Half of me was not represented in the world around me. From where I stand right now, I am so grateful for the life that I have lived and the experiences that have to led me to this moment in time. That being said, I have spent the greater part of my life working to unpack who I am and where I fit into this world.
Who we are runs so much deeper than the color of our skin and privilege we may or may not have in this lifetime.
Toronto is a very multicultural city, so I was always exposed to people of color. Our family friends were of diverse ethnicity and social status. However, for the most part, we all lived in a very white culture. As I mentioned, I essentially fit into this world just fine, except half of me wasn’t really represented and I always had a sense of not belonging.
I kinda looked white, but I knew I wasn’t the establishment white that my friends were. And although I was half-black, when I was with people of obvious color, I could relate to their struggle and felt like they were more my people, I still felt like a bit of an impostor because for the most part, I didn’t have to deal with any overt racism or prejudice.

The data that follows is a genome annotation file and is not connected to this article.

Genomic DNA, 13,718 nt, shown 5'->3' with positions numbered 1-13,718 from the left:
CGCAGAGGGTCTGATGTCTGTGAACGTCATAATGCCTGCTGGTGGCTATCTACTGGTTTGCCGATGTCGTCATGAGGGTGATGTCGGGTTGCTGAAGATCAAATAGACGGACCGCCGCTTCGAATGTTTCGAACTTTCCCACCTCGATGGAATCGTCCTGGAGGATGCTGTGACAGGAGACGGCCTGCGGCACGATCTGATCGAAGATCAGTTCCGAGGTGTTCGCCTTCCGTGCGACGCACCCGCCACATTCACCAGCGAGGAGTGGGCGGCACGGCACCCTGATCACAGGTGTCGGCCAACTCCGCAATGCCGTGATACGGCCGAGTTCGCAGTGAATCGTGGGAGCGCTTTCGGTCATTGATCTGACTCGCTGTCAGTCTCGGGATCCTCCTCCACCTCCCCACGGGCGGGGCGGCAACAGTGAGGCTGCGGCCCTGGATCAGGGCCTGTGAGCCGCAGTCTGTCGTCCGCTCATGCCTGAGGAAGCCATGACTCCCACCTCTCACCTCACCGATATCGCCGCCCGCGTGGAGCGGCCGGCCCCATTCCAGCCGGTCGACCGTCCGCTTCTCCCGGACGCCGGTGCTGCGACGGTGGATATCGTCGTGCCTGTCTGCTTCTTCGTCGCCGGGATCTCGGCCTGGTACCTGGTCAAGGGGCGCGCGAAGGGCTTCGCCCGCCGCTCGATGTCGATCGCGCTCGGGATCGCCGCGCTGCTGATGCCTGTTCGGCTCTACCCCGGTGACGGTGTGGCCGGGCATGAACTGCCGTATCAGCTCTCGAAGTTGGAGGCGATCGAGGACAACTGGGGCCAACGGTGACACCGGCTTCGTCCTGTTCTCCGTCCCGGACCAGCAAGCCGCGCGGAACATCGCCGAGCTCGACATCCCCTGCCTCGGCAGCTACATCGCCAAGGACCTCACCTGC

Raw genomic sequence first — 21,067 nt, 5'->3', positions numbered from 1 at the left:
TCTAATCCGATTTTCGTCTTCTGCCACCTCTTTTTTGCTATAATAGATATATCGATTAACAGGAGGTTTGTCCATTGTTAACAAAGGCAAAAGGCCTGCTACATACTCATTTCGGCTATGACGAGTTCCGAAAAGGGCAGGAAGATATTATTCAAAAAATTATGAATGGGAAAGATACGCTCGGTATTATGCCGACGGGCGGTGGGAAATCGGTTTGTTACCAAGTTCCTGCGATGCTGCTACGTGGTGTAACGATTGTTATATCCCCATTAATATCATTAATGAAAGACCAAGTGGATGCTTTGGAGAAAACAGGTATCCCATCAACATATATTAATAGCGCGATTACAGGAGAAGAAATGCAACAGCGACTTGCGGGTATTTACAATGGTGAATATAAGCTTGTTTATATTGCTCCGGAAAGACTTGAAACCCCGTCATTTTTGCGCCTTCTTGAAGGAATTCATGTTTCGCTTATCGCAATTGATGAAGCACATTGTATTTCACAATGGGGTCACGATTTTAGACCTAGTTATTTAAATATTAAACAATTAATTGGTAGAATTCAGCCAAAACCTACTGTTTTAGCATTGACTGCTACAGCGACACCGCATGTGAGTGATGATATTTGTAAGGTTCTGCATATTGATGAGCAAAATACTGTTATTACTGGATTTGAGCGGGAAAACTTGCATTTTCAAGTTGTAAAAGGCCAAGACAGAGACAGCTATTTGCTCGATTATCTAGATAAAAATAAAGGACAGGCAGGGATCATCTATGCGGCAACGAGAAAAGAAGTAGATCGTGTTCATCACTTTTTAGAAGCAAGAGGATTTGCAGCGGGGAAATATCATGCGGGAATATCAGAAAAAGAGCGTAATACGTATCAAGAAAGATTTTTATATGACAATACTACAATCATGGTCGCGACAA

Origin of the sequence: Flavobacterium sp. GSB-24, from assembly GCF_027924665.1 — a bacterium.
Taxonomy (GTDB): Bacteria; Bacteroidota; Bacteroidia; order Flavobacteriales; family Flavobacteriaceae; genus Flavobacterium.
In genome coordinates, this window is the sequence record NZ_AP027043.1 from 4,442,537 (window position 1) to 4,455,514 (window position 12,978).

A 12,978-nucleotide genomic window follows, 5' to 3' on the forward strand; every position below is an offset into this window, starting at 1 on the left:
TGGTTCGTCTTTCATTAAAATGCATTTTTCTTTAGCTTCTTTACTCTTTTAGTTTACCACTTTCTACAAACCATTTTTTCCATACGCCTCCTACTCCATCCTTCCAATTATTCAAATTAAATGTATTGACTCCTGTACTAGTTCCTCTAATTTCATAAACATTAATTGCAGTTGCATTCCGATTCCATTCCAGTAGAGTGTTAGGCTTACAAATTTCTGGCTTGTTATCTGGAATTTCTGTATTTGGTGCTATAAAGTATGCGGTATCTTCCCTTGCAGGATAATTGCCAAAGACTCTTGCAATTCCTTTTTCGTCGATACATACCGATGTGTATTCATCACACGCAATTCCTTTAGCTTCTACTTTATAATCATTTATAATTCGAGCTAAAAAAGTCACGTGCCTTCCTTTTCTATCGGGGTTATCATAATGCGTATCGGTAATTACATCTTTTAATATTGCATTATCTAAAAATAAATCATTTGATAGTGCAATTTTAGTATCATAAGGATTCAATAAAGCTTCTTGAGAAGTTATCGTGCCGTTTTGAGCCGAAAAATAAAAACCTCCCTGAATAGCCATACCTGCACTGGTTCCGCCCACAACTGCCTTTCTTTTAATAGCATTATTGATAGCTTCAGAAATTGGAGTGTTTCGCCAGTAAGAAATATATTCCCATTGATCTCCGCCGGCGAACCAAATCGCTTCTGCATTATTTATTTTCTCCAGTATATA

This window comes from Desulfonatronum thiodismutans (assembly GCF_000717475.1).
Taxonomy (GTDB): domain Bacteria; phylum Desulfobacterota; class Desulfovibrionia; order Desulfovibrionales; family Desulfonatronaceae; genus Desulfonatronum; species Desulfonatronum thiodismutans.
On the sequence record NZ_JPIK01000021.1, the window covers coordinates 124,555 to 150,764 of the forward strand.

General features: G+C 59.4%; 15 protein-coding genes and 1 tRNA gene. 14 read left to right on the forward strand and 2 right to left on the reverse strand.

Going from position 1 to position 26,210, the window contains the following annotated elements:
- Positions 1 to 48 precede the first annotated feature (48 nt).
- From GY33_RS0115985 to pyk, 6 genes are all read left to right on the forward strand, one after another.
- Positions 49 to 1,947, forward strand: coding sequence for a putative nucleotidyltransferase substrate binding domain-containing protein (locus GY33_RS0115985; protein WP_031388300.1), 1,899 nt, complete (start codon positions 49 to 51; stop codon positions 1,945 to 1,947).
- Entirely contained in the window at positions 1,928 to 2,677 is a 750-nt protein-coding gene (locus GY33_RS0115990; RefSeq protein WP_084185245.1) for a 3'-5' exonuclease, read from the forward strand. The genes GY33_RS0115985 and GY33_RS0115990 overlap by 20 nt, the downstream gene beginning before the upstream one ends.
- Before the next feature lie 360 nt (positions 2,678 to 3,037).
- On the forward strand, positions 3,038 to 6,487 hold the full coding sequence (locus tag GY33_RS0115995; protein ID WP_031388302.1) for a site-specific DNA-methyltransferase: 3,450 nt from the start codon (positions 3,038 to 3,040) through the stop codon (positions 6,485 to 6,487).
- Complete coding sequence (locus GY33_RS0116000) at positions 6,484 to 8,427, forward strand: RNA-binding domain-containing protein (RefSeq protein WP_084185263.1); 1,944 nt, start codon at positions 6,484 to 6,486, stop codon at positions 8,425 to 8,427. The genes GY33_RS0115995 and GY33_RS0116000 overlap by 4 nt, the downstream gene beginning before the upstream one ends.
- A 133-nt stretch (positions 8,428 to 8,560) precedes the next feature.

My father’s professional success put him in a place where he was well respected and essentially above all socially or racially related criticism.
As a first generation immigrant from Jamaica, he had essentially bypassed the racial oppression that people all over the world still struggle with today. And I had a free pass into this world. Yet the deepest part of myself told me these aren’t my people, this isn’t my world.
If you want to contribute to a more evolved society, start looking at the ways in which your thoughts and opinions are formed. We live in a socially engineered fear-based society. And what we have been taught to fear changes depending on the social agenda of the day. At one point in time, film and media taught us to fear the savage black people who were raping our women.
Currently we are told to fear those brown terrorists who are threatening our democratic way of life. The list goes on, and if you think that you do not contribute or are unaffected by this, it’s time to re-think.
Ultimately we all have some work to do. How we exist as living beings on this planet — one that is not defined by race, gender, geography, or social status — these are social constructs, illusions, and tools to define and divide us. Who we are as a race of people can shift and evolve, but we need to occupy a higher version of ourselves.
Sarinda Hoilett is a mother of two teens, living in the mountains of British Columbia. She has been a wellness practitioner for over 20 years. Passionate about inspiring, educating and supporting people on their path to health and a juicy sense of self. Sarinda can been found working as a wellness chef (mostly plants, mostly raw), teaching Yoga, practicing massage, or hosting workshops and retreats.